After a record number of cross-border joint ventures between fund managers was announced in 1999, the number was cut in half in 2000, according to Cerulli Associates of Boston. Twenty-six joint ventures were announced in 1999, and it is unlikely that there will again be such a high number, according to Cerulli. Thirteen were announced in 2000, Cerulli said.
"The reduction [in joint ventures] has been in part a reflection of the growing realization that [joint ventures] do not always work but equally a growing glasnost in many international markets - precluding the need for such (often unstable) alliances," according to the report.
Cerulli defines cross-border fund management joint ventures as alliances between two or more asset managers from different countries that create a separate business unit, are designed to obtain assets for discretionary management, and which include no partner that owns more than 80 percent of the equity. Usually they are alliances between American or British fund companies with those in emerging markets, according to Cerulli. Last year, 70 percent of the joint ventures announced focused on Asia and Africa, with three in India and China, two in Korea and one in Japan, according to Cerulli.
"If you look at where the bulk of them have taken place, traditionally it's been Asia," said Shiv Taneja, a consultant in Cerulli's London office. "That's been for two reasons, one cultural and the other legal. Oftentimes, companies from the U.K. or the U.S. or from the Western world find that it makes more sense for them to enter into a joint venture, whether it's in Latin America or in China or in Asia or parts of Africa, mainly because they don't understand the marketplace, they don't understand the language or the ways of doing business there. The other reason has been, legally, some countries don't actually let you set up a 100 percent [foreign] owned company. Therefore, you need to do a joint venture."
India, for example, makes it extremely difficult for international firms to set up ventures there, according to Cerulli. While it is not impossible, it is very expensive and often makes much more sense to engage in a joint venture there, according to Taneja.
There were no joint ventures announced in 2000 that targeted Europe, according to the report. Fund managers entering Europe believe that recently-adopted rules concerning UCITS (Undertakings for Collective Investment in Transferable Securities) - funds that can be sold throughout the Common Market - reduce the need for joint ventures because they make distribution throughout Europe easier, according to Cerulli. The fund management centers of Luxembourg and Dublin account for over $850 billion of UCITS assets and are expected to have double that in the next five years, further reducing the need to enter into local European markets, according to Cerulli. Also, increasing alternative distribution methods such as fund supermarkets are reducing the need for joint ventures. (MFMN 5/14/01)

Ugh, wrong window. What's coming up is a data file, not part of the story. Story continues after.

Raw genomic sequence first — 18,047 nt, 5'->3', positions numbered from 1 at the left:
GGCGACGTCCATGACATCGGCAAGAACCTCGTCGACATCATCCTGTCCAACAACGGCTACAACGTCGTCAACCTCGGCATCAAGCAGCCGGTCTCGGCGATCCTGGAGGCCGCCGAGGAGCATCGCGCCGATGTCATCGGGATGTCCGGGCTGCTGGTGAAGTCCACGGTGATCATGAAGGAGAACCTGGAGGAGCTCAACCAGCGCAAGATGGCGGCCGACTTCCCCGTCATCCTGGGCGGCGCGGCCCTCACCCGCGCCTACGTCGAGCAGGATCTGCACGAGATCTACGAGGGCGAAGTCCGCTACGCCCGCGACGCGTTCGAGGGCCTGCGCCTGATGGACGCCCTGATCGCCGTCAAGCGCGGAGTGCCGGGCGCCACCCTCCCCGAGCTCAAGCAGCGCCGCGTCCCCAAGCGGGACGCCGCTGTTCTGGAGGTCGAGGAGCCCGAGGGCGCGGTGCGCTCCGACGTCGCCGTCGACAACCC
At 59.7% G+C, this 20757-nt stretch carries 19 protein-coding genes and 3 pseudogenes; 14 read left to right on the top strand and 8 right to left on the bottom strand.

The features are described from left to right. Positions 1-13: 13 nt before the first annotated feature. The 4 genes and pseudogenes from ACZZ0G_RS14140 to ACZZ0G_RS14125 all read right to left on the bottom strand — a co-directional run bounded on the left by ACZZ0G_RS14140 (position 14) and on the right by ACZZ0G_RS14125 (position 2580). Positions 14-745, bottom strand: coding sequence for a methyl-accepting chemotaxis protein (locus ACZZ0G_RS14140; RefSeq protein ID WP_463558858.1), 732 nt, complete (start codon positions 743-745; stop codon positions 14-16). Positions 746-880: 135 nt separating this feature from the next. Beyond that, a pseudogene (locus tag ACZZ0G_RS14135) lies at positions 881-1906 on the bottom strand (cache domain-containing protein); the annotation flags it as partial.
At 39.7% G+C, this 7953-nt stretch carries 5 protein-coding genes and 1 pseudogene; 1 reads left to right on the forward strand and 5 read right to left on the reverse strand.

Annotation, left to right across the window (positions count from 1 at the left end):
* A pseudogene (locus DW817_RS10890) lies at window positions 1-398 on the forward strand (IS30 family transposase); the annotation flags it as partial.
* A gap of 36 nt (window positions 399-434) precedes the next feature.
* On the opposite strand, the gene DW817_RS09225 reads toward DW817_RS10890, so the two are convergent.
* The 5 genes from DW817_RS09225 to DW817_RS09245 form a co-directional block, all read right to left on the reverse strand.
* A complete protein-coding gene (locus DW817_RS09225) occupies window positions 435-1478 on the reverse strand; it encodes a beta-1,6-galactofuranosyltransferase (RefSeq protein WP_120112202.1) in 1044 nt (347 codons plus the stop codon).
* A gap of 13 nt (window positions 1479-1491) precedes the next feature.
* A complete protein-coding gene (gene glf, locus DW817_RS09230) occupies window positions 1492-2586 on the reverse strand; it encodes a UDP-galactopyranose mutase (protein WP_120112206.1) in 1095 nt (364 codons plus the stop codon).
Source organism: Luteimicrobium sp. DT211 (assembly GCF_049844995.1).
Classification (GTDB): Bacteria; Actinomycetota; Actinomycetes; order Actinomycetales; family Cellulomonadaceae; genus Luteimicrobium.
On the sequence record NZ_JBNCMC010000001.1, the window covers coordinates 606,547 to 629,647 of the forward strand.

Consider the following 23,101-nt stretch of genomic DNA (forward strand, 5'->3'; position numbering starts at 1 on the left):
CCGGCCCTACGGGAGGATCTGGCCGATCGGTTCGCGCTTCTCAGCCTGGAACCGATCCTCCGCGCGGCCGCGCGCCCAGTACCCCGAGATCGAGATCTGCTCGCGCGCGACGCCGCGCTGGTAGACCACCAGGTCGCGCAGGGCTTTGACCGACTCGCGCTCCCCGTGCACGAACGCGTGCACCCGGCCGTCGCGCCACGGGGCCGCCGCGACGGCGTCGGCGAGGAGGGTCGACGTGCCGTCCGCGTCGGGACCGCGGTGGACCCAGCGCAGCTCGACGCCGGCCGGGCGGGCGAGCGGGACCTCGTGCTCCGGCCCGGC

One of the reasons for the movement away from joint ventures is that many of them simply have not worked, according to Cerulli. As of the end of last year, 39 percent of the more than 160 joint ventures that have been created since 1979 and monitored by Cerulli were defunct, according to the report. In 1998, that number was only 26 percent.
Also, fund management companies are entering overseas markets more through acquisition than through partnerships recently as companies are trying to maintain as much control as possible, according to Taneja.
"There are two ways to look at a new venture," said Taneja. "One is you start [a joint venture] up from scratch and set it up yourself. That can take a lot of time and money. Sometimes it seems to make a lot more sense to go in there and look at a company that's doing well and try to buy it ... Acquisitions allow you greater control. Obviously, you have better control by acquiring a company than setting up a joint venture."
Another reason for the decrease in joint ventures has been overall consolidation in the asset management industry, according to Taneja. For example, one of the oldest and most successful joint ventures, Rowe Price-Fleming International, a 50-50 partnership between T. Rowe Price Associates of Baltimore and Robert Fleming Holdings of London came to an end when Chase Manhattan Corporation of New York bought Fleming and then merged with J.P. Morgan of New York. The partnership was abandoned and T. Rowe Price bought the 50 percent of the venture that it did not own, according to Cerulli.
"The whole focus of Fleming's was changed," said Taneja. "Maybe the Chase guys didn't want to stay with the joint venture. The requirements of business at that point in time change ... There are lots of examples like that, where one of the partners in the joint venture is acquired by someone else and they say, Look, our priorities are now different. Maybe we want to go do it on our own, or we're not particularly interested in that market at this point in time,' or a hundred other reasons. That's one reason why joint ventures are inherently unstable."
The number of joint ventures formed in a single year will not return to that of 1999, but companies will continue to enter into joint ventures, according to Cerulli. In countries such as India, where setting up an operation alone is very expensive, and China, where fully-owned foreign ventures are not allowed, fund managers will continue to look at joint ventures as an option for market entry, according to Cerulli.